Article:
(CN) - Schlumberger Oilfield Holdings agreed to plead guilty and pay a $233 million penalty for violating United States sanctions forbidding trade with Iran and Sudan, the Justice Department announced.
Under the terms of the settlement, Schlumberger will pay a $155.1 million criminal fine -- reportedly the largest criminal fine imposed for a U.S. sanctions violation -- and forfeit $77.6 million in illegally obtained profits.
In addition, the holding company will also be on corporate probation for three years while its parents company agreed to hire an independent consultant to review and monitor the holding company's compliance procedures.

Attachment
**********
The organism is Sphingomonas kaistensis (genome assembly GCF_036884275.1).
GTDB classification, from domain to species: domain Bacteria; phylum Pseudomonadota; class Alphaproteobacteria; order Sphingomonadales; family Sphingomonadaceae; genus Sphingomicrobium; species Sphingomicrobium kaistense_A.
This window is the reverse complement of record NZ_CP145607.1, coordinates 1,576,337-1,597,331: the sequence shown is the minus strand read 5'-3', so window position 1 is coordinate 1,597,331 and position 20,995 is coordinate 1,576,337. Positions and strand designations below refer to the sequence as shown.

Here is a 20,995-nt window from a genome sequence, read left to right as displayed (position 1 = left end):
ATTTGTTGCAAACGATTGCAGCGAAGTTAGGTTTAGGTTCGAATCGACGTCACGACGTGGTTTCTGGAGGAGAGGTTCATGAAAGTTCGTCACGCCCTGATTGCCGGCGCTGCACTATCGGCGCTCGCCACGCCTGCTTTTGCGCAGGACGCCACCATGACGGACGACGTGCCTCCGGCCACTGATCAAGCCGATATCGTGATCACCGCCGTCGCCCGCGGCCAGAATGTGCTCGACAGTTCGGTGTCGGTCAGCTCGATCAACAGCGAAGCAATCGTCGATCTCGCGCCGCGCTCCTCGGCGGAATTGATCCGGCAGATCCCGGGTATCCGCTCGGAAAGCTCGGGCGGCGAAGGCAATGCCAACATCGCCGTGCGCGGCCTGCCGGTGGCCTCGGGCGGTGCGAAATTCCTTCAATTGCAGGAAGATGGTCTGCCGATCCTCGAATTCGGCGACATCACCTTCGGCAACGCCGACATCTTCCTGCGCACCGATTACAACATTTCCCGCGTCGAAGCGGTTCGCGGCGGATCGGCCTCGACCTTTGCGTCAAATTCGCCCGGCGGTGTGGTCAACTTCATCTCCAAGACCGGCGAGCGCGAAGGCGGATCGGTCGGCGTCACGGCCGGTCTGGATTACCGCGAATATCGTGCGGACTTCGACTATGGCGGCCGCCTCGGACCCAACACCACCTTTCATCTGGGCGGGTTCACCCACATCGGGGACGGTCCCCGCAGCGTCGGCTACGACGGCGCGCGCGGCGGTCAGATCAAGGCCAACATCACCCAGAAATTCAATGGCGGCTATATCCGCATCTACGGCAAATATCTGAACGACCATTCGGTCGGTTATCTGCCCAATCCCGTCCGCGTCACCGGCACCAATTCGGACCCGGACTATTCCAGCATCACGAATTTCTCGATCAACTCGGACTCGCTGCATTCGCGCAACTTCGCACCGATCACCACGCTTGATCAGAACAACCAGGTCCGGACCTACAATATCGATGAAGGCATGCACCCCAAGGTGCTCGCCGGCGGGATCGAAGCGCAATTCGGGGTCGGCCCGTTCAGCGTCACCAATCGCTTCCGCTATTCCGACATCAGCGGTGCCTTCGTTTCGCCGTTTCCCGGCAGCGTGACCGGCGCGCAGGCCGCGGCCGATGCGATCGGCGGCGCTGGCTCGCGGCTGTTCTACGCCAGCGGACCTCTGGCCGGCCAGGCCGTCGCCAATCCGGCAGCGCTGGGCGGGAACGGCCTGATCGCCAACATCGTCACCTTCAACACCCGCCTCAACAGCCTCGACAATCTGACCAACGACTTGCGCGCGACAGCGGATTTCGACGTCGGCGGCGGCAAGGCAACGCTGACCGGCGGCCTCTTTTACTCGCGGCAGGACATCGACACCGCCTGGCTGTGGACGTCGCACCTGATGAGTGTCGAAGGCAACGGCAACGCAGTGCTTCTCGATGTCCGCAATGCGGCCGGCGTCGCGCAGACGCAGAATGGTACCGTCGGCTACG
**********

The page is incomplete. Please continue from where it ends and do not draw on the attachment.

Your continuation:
According to prosecutors, between 2004 and mid-2010, Schlumberger provided oilfield services to customers in Iran and Sudan through non-U.S. subsidiaries. These services included providing technical expertise to carry out critical equipment repairs.
While carrying out these activities, company employees took steps to hide capital spending requests intended to benefit the sanctioned nations.
In a statement, Schlumberger said it has reviewed its compliance protocols, and made appropriate enhancements to address the issues discovered during the Justice Department's six-year investigation.
In a statement, a company spokesperson said Schlumberger has ceased operations in Iran and Sudan, and that the company is "satisfied the matter is finally resolved."
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